Skip to content

Maggie Ybarra

Maggie Ybarra

Maggie Ybarra is military affairs and Pentagon correspondent for The Washington Times. She can be reached at mybarra@washingtontimes.com.

Articles by Maggie Ybarra

Afghan and foreign security forces inspect the site of a suicide attack in Kabul, Afghanistan, Tuesday, Nov. 18, 2014. A least four people were killed in a suicide attack in Kabul early Tuesday, the latest in a series of fatal blasts to hit the Afghan capital. In what appears to have been a complex attack, a small truck packed with explosives rammed the gate of a compound housing foreigners on the city's eastern outskirts soon after sunrise, said Interior Ministry spokesman Sediq Sediqqi. (AP Photo/Rahmat Gul)

Doubts about Afghan forces rise after attack in capital

A Taliban attack in Afghanistan's fortified capital Tuesday triggered fresh concerns about the ability of U.S.-trained Afghan security forces to secure Kabul as international combat troops withdraw from the war-torn nation. Published November 18, 2014

Defense Secretary Chuck Hagel pauses during a news conference at the Pentagon, Friday, Nov. 14, 2014, where he announced that he is ordering top-to-bottom changes in how the nation's nuclear arsenal is managed, vowing to invest billions of dollars more to fix what ails a force beset by leadership lapses, security flaws and sagging morale. (AP Photo/Evan Vucci)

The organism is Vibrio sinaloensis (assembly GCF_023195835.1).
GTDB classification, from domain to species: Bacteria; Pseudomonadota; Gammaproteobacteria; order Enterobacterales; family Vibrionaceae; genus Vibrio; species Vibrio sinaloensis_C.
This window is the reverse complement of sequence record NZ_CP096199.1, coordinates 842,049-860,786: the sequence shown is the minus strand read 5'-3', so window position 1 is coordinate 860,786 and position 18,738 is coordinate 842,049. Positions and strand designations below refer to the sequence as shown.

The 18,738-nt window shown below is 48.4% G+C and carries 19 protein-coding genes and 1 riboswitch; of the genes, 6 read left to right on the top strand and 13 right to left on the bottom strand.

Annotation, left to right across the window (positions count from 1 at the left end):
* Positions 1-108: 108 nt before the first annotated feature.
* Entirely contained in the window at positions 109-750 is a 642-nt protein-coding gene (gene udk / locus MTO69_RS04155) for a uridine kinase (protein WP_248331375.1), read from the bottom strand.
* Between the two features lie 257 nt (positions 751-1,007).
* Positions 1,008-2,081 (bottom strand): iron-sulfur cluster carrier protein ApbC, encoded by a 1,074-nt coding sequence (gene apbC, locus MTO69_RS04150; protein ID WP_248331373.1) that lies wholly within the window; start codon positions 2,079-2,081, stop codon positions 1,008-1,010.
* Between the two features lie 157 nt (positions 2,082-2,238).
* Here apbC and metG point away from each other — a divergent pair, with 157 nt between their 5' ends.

$10 billion needed to upgrade nuclear weapons systems, Hagel says

Defense Secretary Chuck Hagel said Friday that Pentagon plans to spend nearly $10 billion upgrading the nation's nuclear weapons enterprise over the next five years and significantly overhaul the program's management structure. Published November 14, 2014

A group of selected Marines representing Camp Pendleton listen as Secretary of Defense Chuck Hagel answers their questions during his short visit to the base Tuesday Aug. 12, 2014. Hagel announced the deployment of another 130 U.S. troops to Iraq in remarks to Marines at this Southern California base on the final stop of a weeklong, around-the-world trip that also took him to India, Germany and Australia. (AP Photo/The Orange County Register, Paul Rodriguez)

Obama deploys 1,500 more U.S. troops to Iraq